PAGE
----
Reaching for the Wind: Capturing the wind to create targeted climate change in the Okanagan (2007)

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Harness the Power of the Wind
By Deborah Greaves

Orchard & Vine Magazine, Summer 2007

Climate change isn’t always a negative. When induced on an acre-by-acre basis by determined human beings, climate change on a micro level can save entire crops from damage, even complete destruction. One of the effective ways to achieve targeted, localized “climate change” is to use a wind machine.

One of the fastest ways capricious Mother Nature can take a bite out of a season’s fruit crop and its profits is with an unexpected freeze-drying session. Cherries, a petite, rotund and soft-skinned fruit, are particularly susceptible. Grapes too are affected. Though grapes can often withstand a frost, the long-term health of the vines – as well as the flavour and quality of the fruit – can be compromised when the temperature drops at the wrong time.

The Okanagan Valley and other regions are known for late spring frosts so, to protect their crops, growers plan and work constantly to keep one jump ahead. When installed in the correct location, wind machines can make a crucial difference.

“If the temperature suddenly drops to 17 degrees Fahrenheit just after the first swelling of fruit,” says wind machine retailer Don Cachola, “it can mean a 10 per cent kill of that crop. If the temperature drops to 5 degrees F, up to 90 per cent of the crop can be killed.”

Cachola speaks in degrees of Fahrenheit rather than Celsius because most of the wind machines he sells and services through Okanagan Wind Machines are built in the U.S., where tens of thousands of the wind units are in regular use, particularly in California.

Some growers say climate has always been unpredictable, while others maintain the weather is becoming more erratic. Despite the current over-all warming trend, temperature drops such as the minus 20’s of November 2006 are expected to make the growing of tree fruits and grapes a delicate gamble for years to come.

“Grapes are a little more resistant to spring frost,” Cachola says, “but in fall, grape vine leaves should be retained for as long as possible. This helps sugar levels in the grapes and changes the flavour, which makes them more valuable.”

A freeze can cause grape vines to loose leaves too early, agrees grower Rod King of King Family Farms. “If you lose leaves, you lose photosynthesis and all ripening of the grapes stops,” says King. “When you keep the leaves, the ripening of the fruit is assisted and so is the storage of carbohydrates in the canes to nourish the plant through the winter. Carbohydrates act as a sort of antifreeze.”

In spring, when fruit is at a crucial stage, just a few degrees can have a drastic effect on profits. Cachola says cherry crops at the first white stage suffer a four per cent loss at a temperature of 27 degrees F, but a drastic loss of 90 per cent at a temperature of 24 F.

“cold air is heavier, and sinks to the lowest levels of an orchard, where it can cause the most damage to fruit when there’s a frost,” says Glen Luca of the B.C. Fruit Growers Association. “If the fruit has been pollinated when the frost hits, the fruit will be marked and unmarketable.”

This challenge, says Lucas, is the reason most orchards and vineyards are situated on hillsides. The slope helps to encourage cold air to flow down and away from the fruit.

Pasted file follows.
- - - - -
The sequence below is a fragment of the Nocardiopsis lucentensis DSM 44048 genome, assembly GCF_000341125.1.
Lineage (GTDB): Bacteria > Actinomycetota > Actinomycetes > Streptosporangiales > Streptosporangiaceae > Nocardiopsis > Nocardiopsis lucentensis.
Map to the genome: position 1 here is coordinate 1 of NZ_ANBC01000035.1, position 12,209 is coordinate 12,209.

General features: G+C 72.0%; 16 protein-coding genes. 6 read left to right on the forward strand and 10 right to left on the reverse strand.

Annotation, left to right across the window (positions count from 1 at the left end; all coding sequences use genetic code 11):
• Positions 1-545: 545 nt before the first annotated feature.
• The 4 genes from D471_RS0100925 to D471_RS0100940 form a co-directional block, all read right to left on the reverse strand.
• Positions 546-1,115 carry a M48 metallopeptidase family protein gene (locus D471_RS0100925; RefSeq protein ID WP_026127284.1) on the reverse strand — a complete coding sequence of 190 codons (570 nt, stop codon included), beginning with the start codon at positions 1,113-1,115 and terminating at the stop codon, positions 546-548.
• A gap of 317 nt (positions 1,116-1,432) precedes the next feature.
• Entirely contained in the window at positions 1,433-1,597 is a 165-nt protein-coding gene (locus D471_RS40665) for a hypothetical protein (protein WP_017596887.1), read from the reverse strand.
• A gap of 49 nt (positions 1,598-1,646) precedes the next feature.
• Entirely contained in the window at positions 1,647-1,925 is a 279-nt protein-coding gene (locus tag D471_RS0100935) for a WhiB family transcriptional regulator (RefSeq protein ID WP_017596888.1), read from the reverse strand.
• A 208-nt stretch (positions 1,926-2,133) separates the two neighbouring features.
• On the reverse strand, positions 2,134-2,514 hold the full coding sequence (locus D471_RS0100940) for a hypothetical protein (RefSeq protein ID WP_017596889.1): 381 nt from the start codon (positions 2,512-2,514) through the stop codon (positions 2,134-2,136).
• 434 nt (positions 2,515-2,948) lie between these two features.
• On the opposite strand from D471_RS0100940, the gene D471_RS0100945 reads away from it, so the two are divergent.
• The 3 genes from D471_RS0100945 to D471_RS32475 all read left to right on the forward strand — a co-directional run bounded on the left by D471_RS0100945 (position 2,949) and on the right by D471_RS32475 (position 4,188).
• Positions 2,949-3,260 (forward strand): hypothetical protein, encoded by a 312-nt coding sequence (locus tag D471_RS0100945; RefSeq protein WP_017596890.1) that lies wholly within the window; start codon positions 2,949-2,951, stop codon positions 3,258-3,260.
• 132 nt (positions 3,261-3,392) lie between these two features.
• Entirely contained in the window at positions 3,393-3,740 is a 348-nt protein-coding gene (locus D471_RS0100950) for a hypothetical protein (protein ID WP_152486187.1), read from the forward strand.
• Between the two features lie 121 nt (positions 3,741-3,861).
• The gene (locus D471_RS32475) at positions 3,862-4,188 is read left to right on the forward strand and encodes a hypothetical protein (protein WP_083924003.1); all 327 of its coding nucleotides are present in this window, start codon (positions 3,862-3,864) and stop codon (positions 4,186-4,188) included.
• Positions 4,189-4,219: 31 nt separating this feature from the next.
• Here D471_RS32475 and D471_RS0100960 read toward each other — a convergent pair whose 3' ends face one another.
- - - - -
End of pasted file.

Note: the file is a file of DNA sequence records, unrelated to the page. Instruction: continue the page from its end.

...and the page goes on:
What worries growers are those times that natural flow isn’t enough and the cold air settles in. “On a clear night with no cloud cover and no wind,” Don Cachola says, “the cold air lied close to the land and keeps the crop chilled. A standard wind machine can move warm air over 10 acres of land.”

For some Okanagan growers, that pulled-down, naturally-warmed air can provide a layer of insulation over their profits, as well as their fields.

It Can Pay to Intervene with Nature

Though the number of wind machine in use in the Okanagan Valley is currently small, grower Rod King of King Family Farms knows from experience that it can pay to intervene in Mother Nature’s frost plan.

King Family Farms just installed its third wind machine. At $25,000 retail for a new machine and at least $16,000 for a used one, it’s a hefty investment.

“Before installing wind machines,” says King, “we used water to reduce temperatures in our vineyard, because water releases heat as it freezes. However, you’re restricted on water use, so you can’t protect an entire vineyard. Also, the fruit absorbs some of the water, which dilutes the acids and flavour.”

Water, King says, can cause other problems. In Pinot Noir and Pinot Gris grapes, with their small, tight clusters of fruit, moisture in the cluster can create a climate for disease.

King says this has been a good year, but recalls just four or five years ago a frost on May 23.

"Last spring and fall in particular,” says King, “we had very warm days, as high as 20 degrees Celsius, with cold nights as low as minus five degrees Celsius. The wind machines were useful.”

What does a wind machine do to assist growers? Perhaps not what you imagine.

Wind machines move wind, but not often by blowing it. “The gear box of the wind machine is set at a six-degree angle,” supplier Don Cachola says, “so it isn’t blowing the wind, it’s actually sucking warm air down, from as high as 75 feet in the air above the crop.” The warm air then bathes the fruit and plants, protecting them from the frost effects.

There are other uses for wind machines when danger of frost has passed: The tall, imposing-looking units can aid in drying cherries and other fruit after rain or irrigation, cooling off cattle, and even controlling fumes from landfills.

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